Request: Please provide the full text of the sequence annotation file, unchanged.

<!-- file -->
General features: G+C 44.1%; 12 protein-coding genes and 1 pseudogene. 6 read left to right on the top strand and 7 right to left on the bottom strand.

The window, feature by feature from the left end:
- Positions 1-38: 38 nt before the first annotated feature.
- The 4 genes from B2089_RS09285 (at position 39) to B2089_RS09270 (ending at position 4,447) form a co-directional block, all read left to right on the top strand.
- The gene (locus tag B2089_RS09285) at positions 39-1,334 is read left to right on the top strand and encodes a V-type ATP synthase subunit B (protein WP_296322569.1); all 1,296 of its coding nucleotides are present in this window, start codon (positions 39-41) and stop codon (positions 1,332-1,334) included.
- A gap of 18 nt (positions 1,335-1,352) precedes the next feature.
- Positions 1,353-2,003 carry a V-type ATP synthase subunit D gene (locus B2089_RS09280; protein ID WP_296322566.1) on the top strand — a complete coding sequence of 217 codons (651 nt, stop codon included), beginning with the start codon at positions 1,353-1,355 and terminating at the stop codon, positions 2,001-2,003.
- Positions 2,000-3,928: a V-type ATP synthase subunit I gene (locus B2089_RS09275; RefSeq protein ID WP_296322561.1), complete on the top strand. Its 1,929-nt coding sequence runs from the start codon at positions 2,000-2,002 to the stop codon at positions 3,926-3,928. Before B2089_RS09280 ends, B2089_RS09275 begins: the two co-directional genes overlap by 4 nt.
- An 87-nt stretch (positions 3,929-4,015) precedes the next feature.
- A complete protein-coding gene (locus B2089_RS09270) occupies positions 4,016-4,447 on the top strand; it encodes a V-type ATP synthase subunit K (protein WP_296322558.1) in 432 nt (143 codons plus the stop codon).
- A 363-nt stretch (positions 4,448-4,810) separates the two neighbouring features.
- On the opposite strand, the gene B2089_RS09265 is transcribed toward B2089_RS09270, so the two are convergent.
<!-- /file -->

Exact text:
General features: G+C 44.1%; 12 protein-coding genes and 1 pseudogene. 6 read left to right on the top strand and 7 right to left on the bottom strand.

The window, feature by feature from the left end:
- Positions 1-38: 38 nt before the first annotated feature.
- The 4 genes from B2089_RS09285 (at position 39) to B2089_RS09270 (ending at position 4,447) form a co-directional block, all read left to right on the top strand.
- The gene (locus tag B2089_RS09285) at positions 39-1,334 is read left to right on the top strand and encodes a V-type ATP synthase subunit B (protein WP_296322569.1); all 1,296 of its coding nucleotides are present in this window, start codon (positions 39-41) and stop codon (positions 1,332-1,334) included.
- A gap of 18 nt (positions 1,335-1,352) precedes the next feature.
- Positions 1,353-2,003 carry a V-type ATP synthase subunit D gene (locus B2089_RS09280; protein ID WP_296322566.1) on the top strand — a complete coding sequence of 217 codons (651 nt, stop codon included), beginning with the start codon at positions 1,353-1,355 and terminating at the stop codon, positions 2,001-2,003.
- Positions 2,000-3,928: a V-type ATP synthase subunit I gene (locus B2089_RS09275; RefSeq protein ID WP_296322561.1), complete on the top strand. Its 1,929-nt coding sequence runs from the start codon at positions 2,000-2,002 to the stop codon at positions 3,926-3,928. Before B2089_RS09280 ends, B2089_RS09275 begins: the two co-directional genes overlap by 4 nt.
- An 87-nt stretch (positions 3,929-4,015) precedes the next feature.
- A complete protein-coding gene (locus B2089_RS09270) occupies positions 4,016-4,447 on the top strand; it encodes a V-type ATP synthase subunit K (protein WP_296322558.1) in 432 nt (143 codons plus the stop codon).
- A 363-nt stretch (positions 4,448-4,810) separates the two neighbouring features.
- On the opposite strand, the gene B2089_RS09265 is transcribed toward B2089_RS09270, so the two are convergent.